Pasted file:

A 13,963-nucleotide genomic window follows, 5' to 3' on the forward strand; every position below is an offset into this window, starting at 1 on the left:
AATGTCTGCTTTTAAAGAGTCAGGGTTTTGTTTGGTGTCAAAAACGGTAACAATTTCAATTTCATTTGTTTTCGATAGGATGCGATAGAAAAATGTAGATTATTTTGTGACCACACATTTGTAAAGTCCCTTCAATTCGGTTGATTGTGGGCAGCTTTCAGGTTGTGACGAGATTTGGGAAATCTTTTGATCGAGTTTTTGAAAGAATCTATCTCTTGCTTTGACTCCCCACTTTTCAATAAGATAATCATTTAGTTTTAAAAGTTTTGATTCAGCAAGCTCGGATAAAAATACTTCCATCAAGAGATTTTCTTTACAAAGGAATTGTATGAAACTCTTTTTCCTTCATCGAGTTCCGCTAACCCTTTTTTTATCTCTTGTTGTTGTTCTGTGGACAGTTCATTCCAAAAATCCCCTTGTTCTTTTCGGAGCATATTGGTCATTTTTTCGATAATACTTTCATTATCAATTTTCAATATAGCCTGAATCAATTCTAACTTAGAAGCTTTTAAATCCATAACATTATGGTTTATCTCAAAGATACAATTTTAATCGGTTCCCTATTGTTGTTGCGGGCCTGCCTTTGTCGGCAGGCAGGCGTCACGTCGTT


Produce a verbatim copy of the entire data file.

A 13,963-nucleotide genomic window follows, 5' to 3' on the forward strand; every position below is an offset into this window, starting at 1 on the left:
AATGTCTGCTTTTAAAGAGTCAGGGTTTTGTTTGGTGTCAAAAACGGTAACAATTTCAATTTCATTTGTTTTCGATAGGATGCGATAGAAAAATGTAGATTATTTTGTGACCACACATTTGTAAAGTCCCTTCAATTCGGTTGATTGTGGGCAGCTTTCAGGTTGTGACGAGATTTGGGAAATCTTTTGATCGAGTTTTTGAAAGAATCTATCTCTTGCTTTGACTCCCCACTTTTCAATAAGATAATCATTTAGTTTTAAAAGTTTTGATTCAGCAAGCTCGGATAAAAATACTTCCATCAAGAGATTTTCTTTACAAAGGAATTGTATGAAACTCTTTTTCCTTCATCGAGTTCCGCTAACCCTTTTTTTATCTCTTGTTGTTGTTCTGTGGACAGTTCATTCCAAAAATCCCCTTGTTCTTTTCGGAGCATATTGGTCATTTTTTCGATAATACTTTCATTATCAATTTTCAATATAGCCTGAATCAATTCTAACTTAGAAGCTTTTAAATCCATAACATTATGGTTTATCTCAAAGATACAATTTTAATCGGTTCCCTATTGTTGTTGCGGGCCTGCCTTTGTCGGCAGGCAGGCGTCACGTCGTT